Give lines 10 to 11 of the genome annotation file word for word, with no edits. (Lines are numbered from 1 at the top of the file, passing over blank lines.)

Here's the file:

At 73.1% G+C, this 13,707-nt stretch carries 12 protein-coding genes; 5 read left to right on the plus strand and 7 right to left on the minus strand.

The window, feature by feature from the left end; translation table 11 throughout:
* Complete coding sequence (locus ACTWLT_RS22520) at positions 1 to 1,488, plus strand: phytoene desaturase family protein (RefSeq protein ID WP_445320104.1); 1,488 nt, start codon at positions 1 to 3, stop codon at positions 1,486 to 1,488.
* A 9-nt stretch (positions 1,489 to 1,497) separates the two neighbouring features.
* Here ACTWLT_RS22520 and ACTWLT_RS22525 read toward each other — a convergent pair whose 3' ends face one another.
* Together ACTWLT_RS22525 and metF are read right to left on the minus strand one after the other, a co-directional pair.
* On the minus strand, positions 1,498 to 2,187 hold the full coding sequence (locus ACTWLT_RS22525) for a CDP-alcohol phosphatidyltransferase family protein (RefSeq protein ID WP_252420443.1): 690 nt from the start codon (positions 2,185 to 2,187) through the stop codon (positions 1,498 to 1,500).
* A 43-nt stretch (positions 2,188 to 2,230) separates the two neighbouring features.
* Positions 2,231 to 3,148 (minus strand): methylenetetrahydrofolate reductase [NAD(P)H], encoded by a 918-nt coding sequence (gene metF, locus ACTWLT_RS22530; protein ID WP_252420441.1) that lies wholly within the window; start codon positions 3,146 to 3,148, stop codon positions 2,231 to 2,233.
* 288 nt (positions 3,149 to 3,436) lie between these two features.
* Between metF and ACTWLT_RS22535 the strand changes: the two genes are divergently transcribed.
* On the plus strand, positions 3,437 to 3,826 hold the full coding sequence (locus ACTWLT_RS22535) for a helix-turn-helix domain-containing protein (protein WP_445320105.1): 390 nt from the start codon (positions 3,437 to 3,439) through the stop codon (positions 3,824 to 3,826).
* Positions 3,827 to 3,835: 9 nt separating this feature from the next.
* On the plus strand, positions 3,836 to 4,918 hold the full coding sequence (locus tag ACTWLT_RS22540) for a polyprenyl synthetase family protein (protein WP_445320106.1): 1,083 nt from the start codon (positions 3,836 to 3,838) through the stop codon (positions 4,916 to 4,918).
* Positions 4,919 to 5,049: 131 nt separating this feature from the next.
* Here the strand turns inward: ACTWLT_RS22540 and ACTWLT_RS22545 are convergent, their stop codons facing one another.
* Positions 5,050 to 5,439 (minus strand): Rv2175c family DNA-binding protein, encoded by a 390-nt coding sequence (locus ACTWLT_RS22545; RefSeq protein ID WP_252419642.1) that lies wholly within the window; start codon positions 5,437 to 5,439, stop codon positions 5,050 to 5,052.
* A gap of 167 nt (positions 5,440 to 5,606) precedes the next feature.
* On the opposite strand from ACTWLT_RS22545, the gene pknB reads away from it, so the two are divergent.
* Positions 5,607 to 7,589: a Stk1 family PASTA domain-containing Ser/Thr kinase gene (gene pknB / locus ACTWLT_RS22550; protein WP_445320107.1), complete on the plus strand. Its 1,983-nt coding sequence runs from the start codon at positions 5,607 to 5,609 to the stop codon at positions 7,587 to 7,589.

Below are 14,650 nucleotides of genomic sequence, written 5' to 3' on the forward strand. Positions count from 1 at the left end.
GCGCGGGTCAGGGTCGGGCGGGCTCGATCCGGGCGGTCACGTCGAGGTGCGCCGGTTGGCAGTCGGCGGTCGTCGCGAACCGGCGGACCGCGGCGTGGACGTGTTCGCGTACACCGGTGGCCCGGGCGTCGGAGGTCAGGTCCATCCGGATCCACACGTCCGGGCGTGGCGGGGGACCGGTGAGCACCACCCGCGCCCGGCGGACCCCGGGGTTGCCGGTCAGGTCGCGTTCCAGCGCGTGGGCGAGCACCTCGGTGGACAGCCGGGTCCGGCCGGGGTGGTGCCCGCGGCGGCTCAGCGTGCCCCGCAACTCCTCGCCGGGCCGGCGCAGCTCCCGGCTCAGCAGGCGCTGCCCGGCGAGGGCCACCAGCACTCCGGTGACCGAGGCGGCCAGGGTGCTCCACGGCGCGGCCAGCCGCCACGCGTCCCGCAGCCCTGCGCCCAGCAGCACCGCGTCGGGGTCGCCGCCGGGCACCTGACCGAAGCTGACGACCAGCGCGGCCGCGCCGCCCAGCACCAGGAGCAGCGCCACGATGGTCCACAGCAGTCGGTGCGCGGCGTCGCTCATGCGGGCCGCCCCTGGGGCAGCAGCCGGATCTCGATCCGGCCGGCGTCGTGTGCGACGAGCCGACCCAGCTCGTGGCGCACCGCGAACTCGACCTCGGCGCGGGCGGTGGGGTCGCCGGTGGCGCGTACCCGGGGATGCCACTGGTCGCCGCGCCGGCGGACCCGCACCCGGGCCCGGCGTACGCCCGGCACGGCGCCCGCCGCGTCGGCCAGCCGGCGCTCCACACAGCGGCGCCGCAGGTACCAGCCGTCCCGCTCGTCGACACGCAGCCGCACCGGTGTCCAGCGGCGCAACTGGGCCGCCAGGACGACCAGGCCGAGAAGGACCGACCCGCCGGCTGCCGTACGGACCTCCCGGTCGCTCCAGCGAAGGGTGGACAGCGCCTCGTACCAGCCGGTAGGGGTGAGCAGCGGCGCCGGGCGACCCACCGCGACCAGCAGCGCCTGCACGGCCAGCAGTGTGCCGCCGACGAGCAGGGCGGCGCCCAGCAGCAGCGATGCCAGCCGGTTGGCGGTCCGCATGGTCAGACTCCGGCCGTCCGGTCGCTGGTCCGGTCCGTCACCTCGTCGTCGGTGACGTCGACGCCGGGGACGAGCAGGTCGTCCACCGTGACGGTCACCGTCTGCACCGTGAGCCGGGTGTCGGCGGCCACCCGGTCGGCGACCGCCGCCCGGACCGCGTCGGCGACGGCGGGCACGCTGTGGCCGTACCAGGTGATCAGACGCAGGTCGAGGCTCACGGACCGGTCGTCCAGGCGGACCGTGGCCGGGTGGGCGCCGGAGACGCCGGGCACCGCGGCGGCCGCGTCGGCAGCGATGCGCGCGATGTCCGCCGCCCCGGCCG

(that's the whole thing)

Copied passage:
* 288 nt (positions 3,149 to 3,436) lie between these two features.
* Between metF and ACTWLT_RS22535 the strand changes: the two genes are divergently transcribed.